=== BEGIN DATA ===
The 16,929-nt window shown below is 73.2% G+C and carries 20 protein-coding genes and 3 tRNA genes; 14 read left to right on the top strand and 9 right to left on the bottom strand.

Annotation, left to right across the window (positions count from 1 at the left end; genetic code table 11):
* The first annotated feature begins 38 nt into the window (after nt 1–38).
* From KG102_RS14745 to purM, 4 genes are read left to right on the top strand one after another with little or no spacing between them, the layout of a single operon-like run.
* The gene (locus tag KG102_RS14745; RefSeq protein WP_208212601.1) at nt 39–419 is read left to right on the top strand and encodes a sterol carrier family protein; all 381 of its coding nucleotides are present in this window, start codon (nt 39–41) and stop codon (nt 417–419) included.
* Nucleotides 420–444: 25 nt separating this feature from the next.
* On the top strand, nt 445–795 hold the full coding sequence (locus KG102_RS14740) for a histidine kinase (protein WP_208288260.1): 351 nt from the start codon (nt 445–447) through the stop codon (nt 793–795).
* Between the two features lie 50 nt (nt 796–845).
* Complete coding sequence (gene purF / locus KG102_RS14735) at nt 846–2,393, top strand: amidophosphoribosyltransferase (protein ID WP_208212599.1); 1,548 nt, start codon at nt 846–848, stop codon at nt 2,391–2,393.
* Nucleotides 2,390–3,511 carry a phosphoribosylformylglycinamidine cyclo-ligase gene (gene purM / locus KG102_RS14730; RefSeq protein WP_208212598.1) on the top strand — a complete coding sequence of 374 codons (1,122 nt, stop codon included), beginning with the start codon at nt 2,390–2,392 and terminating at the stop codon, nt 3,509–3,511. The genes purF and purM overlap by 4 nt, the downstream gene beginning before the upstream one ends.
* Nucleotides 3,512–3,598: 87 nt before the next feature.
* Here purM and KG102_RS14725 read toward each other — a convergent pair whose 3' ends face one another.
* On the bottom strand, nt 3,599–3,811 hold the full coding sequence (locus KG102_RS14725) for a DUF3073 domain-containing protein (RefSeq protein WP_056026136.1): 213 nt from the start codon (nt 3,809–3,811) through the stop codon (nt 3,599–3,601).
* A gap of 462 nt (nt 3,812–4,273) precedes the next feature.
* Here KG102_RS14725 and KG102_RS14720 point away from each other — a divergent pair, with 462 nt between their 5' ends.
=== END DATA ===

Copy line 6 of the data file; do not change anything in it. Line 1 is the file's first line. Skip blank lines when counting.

* Nucleotides 420–444: 25 nt separating this feature from the next.